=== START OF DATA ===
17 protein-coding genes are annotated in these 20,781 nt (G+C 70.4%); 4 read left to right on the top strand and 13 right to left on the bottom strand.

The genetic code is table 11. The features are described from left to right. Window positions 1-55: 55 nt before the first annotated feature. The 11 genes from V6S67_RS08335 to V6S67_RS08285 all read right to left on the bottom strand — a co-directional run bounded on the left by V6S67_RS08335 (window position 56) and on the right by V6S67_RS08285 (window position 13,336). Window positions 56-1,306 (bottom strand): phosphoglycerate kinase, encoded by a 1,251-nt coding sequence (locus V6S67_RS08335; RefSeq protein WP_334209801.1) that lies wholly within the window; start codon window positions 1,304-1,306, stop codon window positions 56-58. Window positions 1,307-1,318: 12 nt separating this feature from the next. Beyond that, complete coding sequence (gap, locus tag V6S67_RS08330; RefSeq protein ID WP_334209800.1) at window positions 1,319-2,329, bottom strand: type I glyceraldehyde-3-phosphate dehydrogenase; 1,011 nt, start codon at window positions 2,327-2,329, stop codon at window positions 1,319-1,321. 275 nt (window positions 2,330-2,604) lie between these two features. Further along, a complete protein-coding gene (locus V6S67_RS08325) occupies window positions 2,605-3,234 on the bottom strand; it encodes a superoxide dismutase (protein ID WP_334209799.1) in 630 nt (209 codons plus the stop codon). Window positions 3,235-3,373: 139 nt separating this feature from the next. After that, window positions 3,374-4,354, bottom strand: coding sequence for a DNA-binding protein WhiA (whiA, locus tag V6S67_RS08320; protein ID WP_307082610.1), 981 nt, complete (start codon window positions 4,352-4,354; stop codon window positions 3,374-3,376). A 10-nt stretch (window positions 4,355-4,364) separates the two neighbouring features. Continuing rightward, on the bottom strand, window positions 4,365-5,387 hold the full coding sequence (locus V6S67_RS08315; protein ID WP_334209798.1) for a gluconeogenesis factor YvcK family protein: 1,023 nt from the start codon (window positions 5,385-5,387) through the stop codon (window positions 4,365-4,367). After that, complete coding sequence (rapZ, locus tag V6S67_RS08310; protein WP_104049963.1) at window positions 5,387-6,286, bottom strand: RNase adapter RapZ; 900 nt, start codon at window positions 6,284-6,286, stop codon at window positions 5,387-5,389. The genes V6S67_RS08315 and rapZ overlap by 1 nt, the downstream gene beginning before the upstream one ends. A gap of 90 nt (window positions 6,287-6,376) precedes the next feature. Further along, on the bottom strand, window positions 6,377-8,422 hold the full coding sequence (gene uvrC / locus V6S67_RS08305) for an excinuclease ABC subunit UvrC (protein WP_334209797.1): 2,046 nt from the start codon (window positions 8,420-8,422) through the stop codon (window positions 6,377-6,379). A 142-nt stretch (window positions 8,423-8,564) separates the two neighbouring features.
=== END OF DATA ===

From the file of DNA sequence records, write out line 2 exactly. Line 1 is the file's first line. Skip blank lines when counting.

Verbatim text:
The genetic code is table 11. The features are described from left to right. Window positions 1-55: 55 nt before the first annotated feature. The 11 genes from V6S67_RS08335 to V6S67_RS08285 all read right to left on the bottom strand — a co-directional run bounded on the left by V6S67_RS08335 (window position 56) and on the right by V6S67_RS08285 (window position 13,336). Window positions 56-1,306 (bottom strand): phosphoglycerate kinase, encoded by a 1,251-nt coding sequence (locus V6S67_RS08335; RefSeq protein WP_334209801.1) that lies wholly within the window; start codon window positions 1,304-1,306, stop codon window positions 56-58. Window positions 1,307-1,318: 12 nt separating this feature from the next. Beyond that, complete coding sequence (gap, locus tag V6S67_RS08330; RefSeq protein ID WP_334209800.1) at window positions 1,319-2,329, bottom strand: type I glyceraldehyde-3-phosphate dehydrogenase; 1,011 nt, start codon at window positions 2,327-2,329, stop codon at window positions 1,319-1,321. 275 nt (window positions 2,330-2,604) lie between these two features. Further along, a complete protein-coding gene (locus V6S67_RS08325) occupies window positions 2,605-3,234 on the bottom strand; it encodes a superoxide dismutase (protein ID WP_334209799.1) in 630 nt (209 codons plus the stop codon). Window positions 3,235-3,373: 139 nt separating this feature from the next. After that, window positions 3,374-4,354, bottom strand: coding sequence for a DNA-binding protein WhiA (whiA, locus tag V6S67_RS08320; protein ID WP_307082610.1), 981 nt, complete (start codon window positions 4,352-4,354; stop codon window positions 3,374-3,376). A 10-nt stretch (window positions 4,355-4,364) separates the two neighbouring features. Continuing rightward, on the bottom strand, window positions 4,365-5,387 hold the full coding sequence (locus V6S67_RS08315; protein ID WP_334209798.1) for a gluconeogenesis factor YvcK family protein: 1,023 nt from the start codon (window positions 5,385-5,387) through the stop codon (window positions 4,365-4,367). After that, complete coding sequence (rapZ, locus tag V6S67_RS08310; protein WP_104049963.1) at window positions 5,387-6,286, bottom strand: RNase adapter RapZ; 900 nt, start codon at window positions 6,284-6,286, stop codon at window positions 5,387-5,389. The genes V6S67_RS08315 and rapZ overlap by 1 nt, the downstream gene beginning before the upstream one ends. A gap of 90 nt (window positions 6,287-6,376) precedes the next feature. Further along, on the bottom strand, window positions 6,377-8,422 hold the full coding sequence (gene uvrC / locus V6S67_RS08305) for an excinuclease ABC subunit UvrC (protein WP_334209797.1): 2,046 nt from the start codon (window positions 8,420-8,422) through the stop codon (window positions 6,377-6,379). A 142-nt stretch (window positions 8,423-8,564) separates the two neighbouring features.